It’s not the best photo—something I snapped quickly with my mobile phone.  The Buck knife on the left I’ve carried 35 years.  I have another like it stashed away.  I thought I’d lost it once and bought another just like it.  Now the spare is waiting for its day in the sun, or rather in my pocket.  

The other, a little Swiss Army mini-knife, is one I won in a raffle at Sprint.  It has my name engraved on the flip side.  Both are sharp and prepared to do their duty if called.

Way back then…

I was listening to the radio this morning.  The topic was US News’ college report. Who was best. The criteria used by US News was not based on quality of education as you’d expect but on other factors—big name teachers, amount of endowments, class size and more.

The measures fall into seven broad categories: peer assessment; graduation and retention rates; faculty resources (for example, class size); student selectivity (for example, average admissions test scores of incoming students); financial resources; alumni giving; and, only for national universities and national liberal arts colleges, graduation rate performance and high school counselor undergraduate academic reputation ratings. — US News.

As you’ll notice, all the evaluations are subjective or for non-educational factors.

The radio discussion noted that while these institutions did well creating specialists, they were very poor creating generalists.  When an adult today is expected to have a dozen or more jobs in their career, and now that people frequently change careers during their adult life, the top schools, Harvard, Yale, Princeton, are poorly preparing their graduates for the real world. A bit of generalism is needed in this current employment climate.

When I was in college, from 1964 to 1969, it was much different.  I went to Southern Illinois University at Carbondale, IL, as did my wife.  I can’t speak to all colleges and universities at that time, but in Illinois, the publicly funded schools required a basic liberal-art core of classes regardless of your major.  The first two years gave you that foundation through a series of classes known as General Studies.  Everyone wanting to graduate had to take a minimum of these classes including arriving transfer students.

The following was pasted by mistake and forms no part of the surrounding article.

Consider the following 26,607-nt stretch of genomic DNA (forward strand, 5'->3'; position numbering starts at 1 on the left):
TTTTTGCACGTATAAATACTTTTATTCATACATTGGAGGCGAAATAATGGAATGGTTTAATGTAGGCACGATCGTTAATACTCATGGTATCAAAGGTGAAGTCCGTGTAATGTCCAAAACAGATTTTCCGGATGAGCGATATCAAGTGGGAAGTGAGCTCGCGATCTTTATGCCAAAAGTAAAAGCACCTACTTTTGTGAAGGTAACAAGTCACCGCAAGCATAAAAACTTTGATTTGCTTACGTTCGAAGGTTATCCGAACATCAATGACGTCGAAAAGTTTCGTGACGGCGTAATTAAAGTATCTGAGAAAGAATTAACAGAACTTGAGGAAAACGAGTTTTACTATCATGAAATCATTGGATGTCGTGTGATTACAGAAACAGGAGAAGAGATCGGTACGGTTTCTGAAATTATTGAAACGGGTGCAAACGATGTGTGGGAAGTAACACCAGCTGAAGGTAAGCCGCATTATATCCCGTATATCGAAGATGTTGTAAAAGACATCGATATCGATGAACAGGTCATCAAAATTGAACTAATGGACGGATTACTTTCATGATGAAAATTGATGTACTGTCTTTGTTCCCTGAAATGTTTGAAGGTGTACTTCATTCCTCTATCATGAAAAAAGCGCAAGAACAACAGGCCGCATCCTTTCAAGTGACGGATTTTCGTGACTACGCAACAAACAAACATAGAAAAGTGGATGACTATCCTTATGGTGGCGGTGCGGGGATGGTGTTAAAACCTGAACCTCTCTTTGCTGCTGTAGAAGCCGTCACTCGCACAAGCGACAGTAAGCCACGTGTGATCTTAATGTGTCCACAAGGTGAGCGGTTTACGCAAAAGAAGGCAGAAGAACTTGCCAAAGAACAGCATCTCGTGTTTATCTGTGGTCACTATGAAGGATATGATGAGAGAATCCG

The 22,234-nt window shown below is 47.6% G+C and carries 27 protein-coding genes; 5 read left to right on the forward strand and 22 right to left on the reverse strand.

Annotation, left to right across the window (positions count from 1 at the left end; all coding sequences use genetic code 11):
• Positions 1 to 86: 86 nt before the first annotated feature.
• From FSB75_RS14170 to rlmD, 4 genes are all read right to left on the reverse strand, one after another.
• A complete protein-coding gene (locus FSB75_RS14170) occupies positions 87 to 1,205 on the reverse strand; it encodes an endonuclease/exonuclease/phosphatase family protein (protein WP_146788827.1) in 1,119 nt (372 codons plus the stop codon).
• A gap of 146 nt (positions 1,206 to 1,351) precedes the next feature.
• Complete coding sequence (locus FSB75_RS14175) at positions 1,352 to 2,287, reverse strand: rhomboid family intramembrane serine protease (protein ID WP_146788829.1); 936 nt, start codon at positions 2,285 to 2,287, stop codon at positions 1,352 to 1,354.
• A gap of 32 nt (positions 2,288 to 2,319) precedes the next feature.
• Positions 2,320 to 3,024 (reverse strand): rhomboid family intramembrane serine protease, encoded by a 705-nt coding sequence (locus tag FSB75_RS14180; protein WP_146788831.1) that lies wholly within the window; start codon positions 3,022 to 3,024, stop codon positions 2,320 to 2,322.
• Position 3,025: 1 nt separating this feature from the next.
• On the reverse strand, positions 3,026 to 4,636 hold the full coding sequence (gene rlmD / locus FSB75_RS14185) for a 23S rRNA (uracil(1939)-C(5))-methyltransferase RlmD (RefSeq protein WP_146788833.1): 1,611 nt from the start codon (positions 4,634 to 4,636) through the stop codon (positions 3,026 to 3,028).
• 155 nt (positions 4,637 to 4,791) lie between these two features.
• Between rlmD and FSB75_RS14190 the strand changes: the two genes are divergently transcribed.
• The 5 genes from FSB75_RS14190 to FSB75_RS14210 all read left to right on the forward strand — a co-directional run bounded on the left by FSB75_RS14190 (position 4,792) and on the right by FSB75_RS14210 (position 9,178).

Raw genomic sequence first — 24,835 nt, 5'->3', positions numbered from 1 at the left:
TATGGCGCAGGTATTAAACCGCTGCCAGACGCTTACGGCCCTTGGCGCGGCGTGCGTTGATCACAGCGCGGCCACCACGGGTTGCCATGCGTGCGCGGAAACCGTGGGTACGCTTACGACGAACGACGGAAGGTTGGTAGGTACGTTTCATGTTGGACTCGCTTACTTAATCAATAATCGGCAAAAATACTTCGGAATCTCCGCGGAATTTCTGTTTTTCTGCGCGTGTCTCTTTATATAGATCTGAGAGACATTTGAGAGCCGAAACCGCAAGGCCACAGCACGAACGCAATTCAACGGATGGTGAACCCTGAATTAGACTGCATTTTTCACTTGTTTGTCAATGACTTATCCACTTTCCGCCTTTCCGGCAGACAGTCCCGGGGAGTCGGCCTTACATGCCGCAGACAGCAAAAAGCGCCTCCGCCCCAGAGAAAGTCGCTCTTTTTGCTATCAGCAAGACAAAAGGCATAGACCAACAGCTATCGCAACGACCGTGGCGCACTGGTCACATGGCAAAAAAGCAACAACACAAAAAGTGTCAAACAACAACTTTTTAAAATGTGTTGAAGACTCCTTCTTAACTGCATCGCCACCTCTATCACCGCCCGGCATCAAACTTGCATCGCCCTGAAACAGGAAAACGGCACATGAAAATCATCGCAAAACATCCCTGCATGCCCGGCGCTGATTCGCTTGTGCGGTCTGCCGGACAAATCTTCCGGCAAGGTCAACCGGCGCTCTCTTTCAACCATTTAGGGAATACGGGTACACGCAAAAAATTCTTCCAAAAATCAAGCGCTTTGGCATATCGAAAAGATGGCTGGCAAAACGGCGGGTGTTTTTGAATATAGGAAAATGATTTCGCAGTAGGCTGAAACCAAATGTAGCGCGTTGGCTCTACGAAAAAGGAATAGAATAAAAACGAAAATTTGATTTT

I’m relying on my memory for the General Studies classes based on the classes I took.  For General Studies, you had to take six science classes, basic physics, chemistry and biology were required.  Other science electives included geology, botany, organic chemistry, meteorology, and astronomy.

General Studies also included classes in history (required) humanities and literature.  I remember I had a choice between Shakespeare and 19th Century Literature.  I chose Shakespeare. I found a new respect for Shakespeare’s plays that I didn’t have before.

Required General Studies classes were often dictated by your major if you had declared one.  I was initially a Music major, a four-year program.  The music classes I took satisfied most of my General Studies humanities requirements.  My wife took Acoustics to fill one of her requirements in that area.

When I changed majors from Music to Psychology at the end of my Sophmore year, I had to go back and take some additional General Studies classes that were required for my new major—math classes like advanced albegra, boolean algrebra, and statistics, plus some additional science classes covering organic chemistry, more biology/endoctrinolony, and human anatomy.  There was little difference at the undergraduate level in the core requirements for Psychology as there was for Pre-med.

Like one of the criteria US News uses today, we had some famous professors. R. Buckminster Fuller was a near full-time visiting professor for design and architecture.  He lived only a block off the campus in a geodesic dome he built as a class project.

I took some Senior level classes, seminars really, in Diplomacy and American Foreign Policy lead by a professor whose name I’ve now forgotten. He was an Assistant Sect’y of State for Europe under John Foster Dullas.  That same professor had been an OSS agent under Allen Dullas during WW2 in northern Europe.  He brought a wealth of insider knowledge that, at that time, was still current and relevant.

General Studies, accord to the web, still exists at SIU.  It has been greatly watered down since I attended.  Literature requirements now are more in the order of Post-WW2 Science Fiction than the more stricter requirements of nearly fifty years ago.

The professors when I attended were almost universally conservative.  Many (most?) were military veterans.